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FUSSA, Japan – Residents living near U.S. military bases in Japan are facing a fresh reality: Their neighborhoods are on the frontline of North Korea's dispute with America and if Pyongyang were to attack they would have just minutes to shelter from incoming missiles.
"It's impossible. There is no way we can run away from it," said Seijiro Kurosawa, a 58-year-old taxi driver in Fussa, near Yokota Air Base. "We don't have bunkers, shelters or anything like that."
His company recently instructed drivers to park their cabs and take immediate refuge in the event of an attack, but he isn't sure where he could go. "All we can do is run into a department store perhaps," he said.
A possible missile strike and what to do about it have dominated TV talk shows and other media in Japan in recent weeks as regional tension has spiked, with the North Korean regime continuing to test-fire rockets and President Donald Trump sending an aircraft carrier to nearby waters in a show of force.
North Korea has yet to reach its goal of developing a nuclear-tipped missile that can reach the U.S. mainland, but its current arsenal is capable of striking the 50,000 U.S. troops stationed across Japan. The government raised caution levels in March after Pyongyang said four ballistic missiles that landed a few hundred kilometers (miles) off Japan's coast were meant to simulate a nuclear strike on U.S. bases there.
While Japanese tabloids and television programs have reported on nuclear shelters ordered by a handful of rich people or touted gas masks as a more affordable option, it's largely business as usual in Fussa, a town of 58,000 people in Tokyo's western suburbs.
"Whatever will be, will be," said 34-year-old Jumpei Takemiya, who runs a shoe repair shop across from Yokota Air Base. "Just think calmly about it. Is Yokota really going to be the first one to be hit? I doubt it, and frankly I'm not so nervous," he said.
Looking out his shop window, he added: "As you can see, there is no heightened security or any other unusual development around here."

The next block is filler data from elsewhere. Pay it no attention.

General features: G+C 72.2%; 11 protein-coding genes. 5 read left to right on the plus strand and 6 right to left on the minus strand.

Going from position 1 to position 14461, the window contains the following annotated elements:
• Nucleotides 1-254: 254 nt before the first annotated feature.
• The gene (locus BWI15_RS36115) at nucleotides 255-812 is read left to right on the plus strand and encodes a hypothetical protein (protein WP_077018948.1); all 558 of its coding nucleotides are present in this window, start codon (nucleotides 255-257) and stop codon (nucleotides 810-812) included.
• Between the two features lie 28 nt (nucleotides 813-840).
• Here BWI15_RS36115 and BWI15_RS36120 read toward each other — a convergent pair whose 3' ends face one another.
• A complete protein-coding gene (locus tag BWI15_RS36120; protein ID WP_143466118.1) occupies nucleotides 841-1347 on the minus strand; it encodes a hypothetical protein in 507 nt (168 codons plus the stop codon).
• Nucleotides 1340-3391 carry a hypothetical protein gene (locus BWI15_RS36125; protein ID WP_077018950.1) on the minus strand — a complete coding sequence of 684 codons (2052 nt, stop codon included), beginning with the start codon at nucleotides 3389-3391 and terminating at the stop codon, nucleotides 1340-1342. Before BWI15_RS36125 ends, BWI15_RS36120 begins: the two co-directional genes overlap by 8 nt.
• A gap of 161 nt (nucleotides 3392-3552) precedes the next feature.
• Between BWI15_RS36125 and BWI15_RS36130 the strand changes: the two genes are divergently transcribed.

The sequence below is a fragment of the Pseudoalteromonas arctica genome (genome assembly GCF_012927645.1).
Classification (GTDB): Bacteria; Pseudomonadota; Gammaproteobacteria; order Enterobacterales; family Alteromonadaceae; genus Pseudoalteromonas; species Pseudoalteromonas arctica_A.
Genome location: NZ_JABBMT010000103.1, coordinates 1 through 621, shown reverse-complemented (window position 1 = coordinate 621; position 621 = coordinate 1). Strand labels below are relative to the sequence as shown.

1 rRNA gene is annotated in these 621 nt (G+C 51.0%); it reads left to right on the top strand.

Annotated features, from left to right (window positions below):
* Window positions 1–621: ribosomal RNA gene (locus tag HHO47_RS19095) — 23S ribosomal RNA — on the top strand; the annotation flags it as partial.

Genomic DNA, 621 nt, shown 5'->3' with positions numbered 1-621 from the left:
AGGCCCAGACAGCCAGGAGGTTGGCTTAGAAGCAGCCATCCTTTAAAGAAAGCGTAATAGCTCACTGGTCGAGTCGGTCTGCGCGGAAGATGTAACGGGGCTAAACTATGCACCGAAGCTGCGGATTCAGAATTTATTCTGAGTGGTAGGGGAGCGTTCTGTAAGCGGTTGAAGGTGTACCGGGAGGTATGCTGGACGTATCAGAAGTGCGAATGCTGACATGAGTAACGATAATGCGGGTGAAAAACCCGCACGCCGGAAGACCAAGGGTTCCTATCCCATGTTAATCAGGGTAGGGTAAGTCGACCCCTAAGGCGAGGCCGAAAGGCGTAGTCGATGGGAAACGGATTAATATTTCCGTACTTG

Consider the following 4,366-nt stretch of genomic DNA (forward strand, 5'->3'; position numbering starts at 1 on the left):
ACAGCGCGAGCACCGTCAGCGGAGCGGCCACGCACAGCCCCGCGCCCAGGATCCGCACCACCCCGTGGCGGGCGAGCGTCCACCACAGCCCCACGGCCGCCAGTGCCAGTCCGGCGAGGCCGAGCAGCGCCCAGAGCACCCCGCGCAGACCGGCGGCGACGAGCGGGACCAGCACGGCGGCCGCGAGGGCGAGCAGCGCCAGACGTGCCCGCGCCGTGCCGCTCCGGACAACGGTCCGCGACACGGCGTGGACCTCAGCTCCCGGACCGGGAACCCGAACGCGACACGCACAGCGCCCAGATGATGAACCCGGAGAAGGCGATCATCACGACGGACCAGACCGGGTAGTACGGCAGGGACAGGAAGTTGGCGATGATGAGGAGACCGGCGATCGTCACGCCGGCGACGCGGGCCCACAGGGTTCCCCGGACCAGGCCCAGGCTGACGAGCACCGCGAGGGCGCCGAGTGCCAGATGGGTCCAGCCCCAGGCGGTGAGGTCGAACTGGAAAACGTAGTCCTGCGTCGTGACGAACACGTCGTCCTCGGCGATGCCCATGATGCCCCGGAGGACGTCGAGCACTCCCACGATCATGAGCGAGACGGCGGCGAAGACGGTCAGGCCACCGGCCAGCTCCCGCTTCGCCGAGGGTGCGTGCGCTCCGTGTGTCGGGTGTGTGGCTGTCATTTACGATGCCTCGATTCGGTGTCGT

For 75-year-old Yoshio Takagi, the talk of North Korean missiles brings back memories of World War II, when he had to temporarily relocate to a rural village to avoid American bombs falling in and around Tokyo that killed his two older brothers. He remains opposed to the use of weapons, but is also realistic about current circumstances.
"Tension has escalated and the situation has become more unpredictable under Trump," he said. "But Japan relies on the U.S. military and there is a base here. I think we just have to accept the consequences."
Visits to a government crisis management website surged to the millions in April from a previous record of tens of thousands in March, as the government tweeted and put out fresh instructions for what to do in the event of a missile attack.
The instructions are simple: If you are outdoors, take refuge in strong buildings or underground shopping arcades and if no such facilities are nearby, drop to the ground and cover your head. A chemical weapon is possible, so the instructions advise covering your nose and mouth with a cloth and shutting doors and windows.
A first-ever missile attack drill was held in March in Akita prefecture in northern Japan, and the government recently instructed all 47 prefectures to draw up plans quickly for similar drills. So far, only two others — Yamagata in the north and Nagasaki, home to Sasebo naval base, in the south — have started to make concrete plans for drills in the coming months.
"We need to plan carefully in order to raise awareness, not to scare off the public," said Keiko Nakajima, a Tokyo crisis response official.
Some think the risk is overblown.
North Korea is "mostly bluffing its military capability, and the missile scare is further hyped up largely by TV," said Hiroki Fujii, a 40-year-old utility employee who lives near Yokota.
Akinori Otani worries more about a U.S. military plane crashing in the area. At bases around Japan, residents have raised concern about the safety of the tilt-rotor MV-22 "Osprey" aircraft.
"Ospreys are actually flying around," said Otani, a 42-year-old resident of Hamura, another town near Yokota. "I'm more concerned about them than a missile that I think is unlikely to hit us."
In the southwestern town of Iwakuni, home to a U.S. Marine Corps air station, residents began asking about attack response plans after the area was mentioned on TV among possible targets, said Yuji Yamaguchi, an emergency response official there.
He questioned whether it is possible to predict a missile's course and issue an alert before it reaches Japan and said that without such information, drawing up an evacuation scenario is difficult. It is believed that it would take about 10 minutes for a North Korean missile to reach Japan, yet when the four missiles landed off the coast in March, it wasn't until 20 minutes after that the government notified local fishermen.
For Reiko Naya, who runs a gift shop just outside the Yokota base, she is concerned that the tension may be used by the government as a justification to bolster Japan's military capability.
"Japan has renounced war, but it seems we are gradually getting embroiled into a conflict," she said. "We thought North Korean missiles would never reach Japan, but after all these tests, they now seem routine. Eventually, one of them might come flying."
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